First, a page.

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    • As a general rule, no, you can’t start a car on it’s own at that temperature – especially not if it’s a diesel engine.

      Although I doubt that it’s that cold in all of these pictures… -50 C tends to “peel” skin from your face and hurt your respitory tracts (even if you’re used to it), so I doubt that even Russians would be outside at -50 without something covering their faces.

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      • I’d challenge your doubts. The lowest I experienced was -48C. It wasn’t a big issue to withstand that being outside for reasonably short periods (like half an hour or so). One just needs keep his mouth shut, use nose for breathing and better through woollen scarf or mitten (see a woman on photo 9).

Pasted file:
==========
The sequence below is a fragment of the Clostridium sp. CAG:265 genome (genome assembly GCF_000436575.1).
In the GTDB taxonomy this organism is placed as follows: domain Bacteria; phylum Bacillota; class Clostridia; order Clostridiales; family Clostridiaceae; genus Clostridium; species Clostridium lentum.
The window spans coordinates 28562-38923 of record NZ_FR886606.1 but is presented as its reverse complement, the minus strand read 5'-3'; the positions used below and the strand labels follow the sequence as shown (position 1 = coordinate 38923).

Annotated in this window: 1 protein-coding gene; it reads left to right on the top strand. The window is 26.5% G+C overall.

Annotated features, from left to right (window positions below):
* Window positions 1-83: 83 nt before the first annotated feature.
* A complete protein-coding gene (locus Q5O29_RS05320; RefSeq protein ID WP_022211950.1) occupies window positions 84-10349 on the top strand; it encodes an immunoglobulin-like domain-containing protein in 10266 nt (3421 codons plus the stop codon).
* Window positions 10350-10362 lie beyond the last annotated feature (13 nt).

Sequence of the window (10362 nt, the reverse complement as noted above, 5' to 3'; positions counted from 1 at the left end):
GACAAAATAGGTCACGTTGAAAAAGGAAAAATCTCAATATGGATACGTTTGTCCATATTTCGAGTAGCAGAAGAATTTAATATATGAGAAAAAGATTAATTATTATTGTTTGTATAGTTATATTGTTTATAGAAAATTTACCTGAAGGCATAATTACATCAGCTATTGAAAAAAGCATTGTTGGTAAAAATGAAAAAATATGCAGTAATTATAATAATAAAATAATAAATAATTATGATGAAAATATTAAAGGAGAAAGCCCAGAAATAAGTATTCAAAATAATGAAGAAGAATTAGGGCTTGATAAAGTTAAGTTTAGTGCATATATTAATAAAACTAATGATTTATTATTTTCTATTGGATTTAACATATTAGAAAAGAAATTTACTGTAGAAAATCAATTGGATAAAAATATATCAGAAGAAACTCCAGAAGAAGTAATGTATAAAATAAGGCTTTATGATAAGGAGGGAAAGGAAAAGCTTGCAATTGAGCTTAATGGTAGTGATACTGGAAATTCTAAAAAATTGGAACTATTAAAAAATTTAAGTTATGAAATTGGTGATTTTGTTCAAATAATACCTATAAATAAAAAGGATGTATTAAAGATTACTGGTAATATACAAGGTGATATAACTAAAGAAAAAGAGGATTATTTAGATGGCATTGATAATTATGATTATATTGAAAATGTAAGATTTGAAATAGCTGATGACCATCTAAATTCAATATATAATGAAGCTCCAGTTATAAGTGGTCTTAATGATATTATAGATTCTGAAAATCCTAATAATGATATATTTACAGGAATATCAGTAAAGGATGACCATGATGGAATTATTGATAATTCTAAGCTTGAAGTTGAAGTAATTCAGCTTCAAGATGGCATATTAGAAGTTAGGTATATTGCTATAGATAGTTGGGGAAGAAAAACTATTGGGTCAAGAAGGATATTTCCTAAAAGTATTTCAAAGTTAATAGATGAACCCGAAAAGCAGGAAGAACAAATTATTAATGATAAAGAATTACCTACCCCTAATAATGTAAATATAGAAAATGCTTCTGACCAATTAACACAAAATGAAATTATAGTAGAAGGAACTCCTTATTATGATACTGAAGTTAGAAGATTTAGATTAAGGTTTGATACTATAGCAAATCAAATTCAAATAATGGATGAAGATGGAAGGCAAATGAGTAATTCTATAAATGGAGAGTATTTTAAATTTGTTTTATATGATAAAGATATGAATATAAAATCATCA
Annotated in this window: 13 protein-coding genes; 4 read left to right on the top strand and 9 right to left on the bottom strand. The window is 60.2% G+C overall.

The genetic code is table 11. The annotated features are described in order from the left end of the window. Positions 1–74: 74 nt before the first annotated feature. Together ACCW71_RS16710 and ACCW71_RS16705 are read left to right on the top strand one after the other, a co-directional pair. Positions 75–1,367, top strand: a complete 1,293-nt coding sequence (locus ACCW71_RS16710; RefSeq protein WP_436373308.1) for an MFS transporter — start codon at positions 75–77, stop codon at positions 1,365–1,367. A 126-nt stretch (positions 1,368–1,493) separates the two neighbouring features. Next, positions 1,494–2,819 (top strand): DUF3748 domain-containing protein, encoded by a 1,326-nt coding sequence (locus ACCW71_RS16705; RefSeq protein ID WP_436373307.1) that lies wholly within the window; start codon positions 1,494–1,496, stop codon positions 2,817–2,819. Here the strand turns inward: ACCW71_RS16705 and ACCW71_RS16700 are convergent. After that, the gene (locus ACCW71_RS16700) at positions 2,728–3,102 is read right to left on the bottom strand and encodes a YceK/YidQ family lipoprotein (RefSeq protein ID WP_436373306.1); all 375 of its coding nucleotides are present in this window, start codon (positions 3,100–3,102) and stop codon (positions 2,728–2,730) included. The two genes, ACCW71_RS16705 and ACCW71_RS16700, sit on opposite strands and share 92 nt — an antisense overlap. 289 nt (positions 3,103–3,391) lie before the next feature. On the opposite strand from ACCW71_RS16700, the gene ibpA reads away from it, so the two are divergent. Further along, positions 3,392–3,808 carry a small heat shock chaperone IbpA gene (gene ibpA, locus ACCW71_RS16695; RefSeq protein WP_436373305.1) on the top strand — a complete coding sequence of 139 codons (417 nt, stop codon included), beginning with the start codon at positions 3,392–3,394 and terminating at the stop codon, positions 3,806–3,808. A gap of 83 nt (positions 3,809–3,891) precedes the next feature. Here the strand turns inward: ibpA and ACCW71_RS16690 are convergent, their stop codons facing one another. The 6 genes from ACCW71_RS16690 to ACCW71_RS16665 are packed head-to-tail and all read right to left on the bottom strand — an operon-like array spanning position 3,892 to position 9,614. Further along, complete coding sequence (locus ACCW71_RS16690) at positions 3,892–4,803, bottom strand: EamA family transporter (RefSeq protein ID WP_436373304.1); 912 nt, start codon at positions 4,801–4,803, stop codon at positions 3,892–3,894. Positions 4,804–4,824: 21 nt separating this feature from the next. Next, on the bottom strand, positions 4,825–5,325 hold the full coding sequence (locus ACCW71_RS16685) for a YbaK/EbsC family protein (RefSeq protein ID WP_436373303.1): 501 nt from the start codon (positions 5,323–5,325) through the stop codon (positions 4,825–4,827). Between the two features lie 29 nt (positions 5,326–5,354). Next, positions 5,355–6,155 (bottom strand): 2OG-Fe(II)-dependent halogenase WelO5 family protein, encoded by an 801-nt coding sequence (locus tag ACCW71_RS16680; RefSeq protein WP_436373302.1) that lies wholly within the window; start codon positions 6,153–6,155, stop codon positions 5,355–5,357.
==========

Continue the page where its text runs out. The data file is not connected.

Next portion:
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        • I’ll answer your challenge:

          Half an hour isn’t a very long time – if you’re out on your regular work-day, and you have to either rely on public transportation or take the chance of your car not starting, I think that you would prepare yourself for a longer time outside than just half an hour…

          And since that one woman is the ONLY person in these pictures that’s covered their mouth/nose at all, I’d bet that it really isn’t -50 C, at least not in the pictures that have pedestrians in them.

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          • Wooshkaboom,

            I don’t disagree with you – it’s perfectly possible it’s not actually -50C on those photos. What I just want to say from my past experience living in South Siberia life in the cities doesn’t stop at temperatures below -40C. Not so many as usual but there still are people and cars on the streets outside. Moreover, I recently saw a TV reporting about low temps (-50C and below) from that region – the picture didn’t differ from what we see on the photos here.